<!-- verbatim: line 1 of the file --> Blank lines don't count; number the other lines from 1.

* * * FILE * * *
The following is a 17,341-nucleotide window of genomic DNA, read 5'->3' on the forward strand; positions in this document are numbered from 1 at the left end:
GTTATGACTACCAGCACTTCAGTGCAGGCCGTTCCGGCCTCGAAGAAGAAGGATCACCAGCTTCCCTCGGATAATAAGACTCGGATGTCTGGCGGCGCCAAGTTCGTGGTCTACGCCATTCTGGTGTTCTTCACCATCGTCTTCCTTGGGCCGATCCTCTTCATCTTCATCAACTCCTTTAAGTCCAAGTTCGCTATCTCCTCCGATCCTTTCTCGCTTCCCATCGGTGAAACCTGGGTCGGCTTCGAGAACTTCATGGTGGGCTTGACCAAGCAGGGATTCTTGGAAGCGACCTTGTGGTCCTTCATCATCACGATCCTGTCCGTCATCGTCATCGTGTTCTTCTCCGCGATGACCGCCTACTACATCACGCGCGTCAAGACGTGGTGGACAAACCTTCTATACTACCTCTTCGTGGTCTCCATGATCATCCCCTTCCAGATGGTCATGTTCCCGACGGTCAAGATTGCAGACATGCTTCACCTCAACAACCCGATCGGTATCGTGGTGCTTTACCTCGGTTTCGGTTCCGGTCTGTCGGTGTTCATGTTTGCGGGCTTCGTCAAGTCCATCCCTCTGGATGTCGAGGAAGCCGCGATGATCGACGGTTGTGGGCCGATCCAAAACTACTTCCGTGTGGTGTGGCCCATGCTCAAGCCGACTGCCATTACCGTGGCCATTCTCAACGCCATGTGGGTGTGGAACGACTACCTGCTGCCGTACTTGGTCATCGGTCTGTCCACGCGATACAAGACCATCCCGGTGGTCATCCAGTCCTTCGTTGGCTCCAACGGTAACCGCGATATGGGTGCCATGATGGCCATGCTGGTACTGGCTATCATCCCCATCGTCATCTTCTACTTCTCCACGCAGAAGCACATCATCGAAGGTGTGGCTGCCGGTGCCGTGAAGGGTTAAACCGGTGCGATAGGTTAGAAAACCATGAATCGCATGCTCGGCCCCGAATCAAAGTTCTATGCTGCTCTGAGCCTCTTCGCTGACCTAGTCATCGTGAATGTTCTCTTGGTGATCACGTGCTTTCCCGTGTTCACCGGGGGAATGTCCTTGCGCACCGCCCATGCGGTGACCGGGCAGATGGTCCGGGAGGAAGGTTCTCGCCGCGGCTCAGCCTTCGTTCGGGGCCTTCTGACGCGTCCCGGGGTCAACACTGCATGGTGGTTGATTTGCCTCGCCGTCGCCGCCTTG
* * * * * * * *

The following is a 17,341-nucleotide window of genomic DNA, read 5'->3' on the forward strand; positions in this document are numbered from 1 at the left end: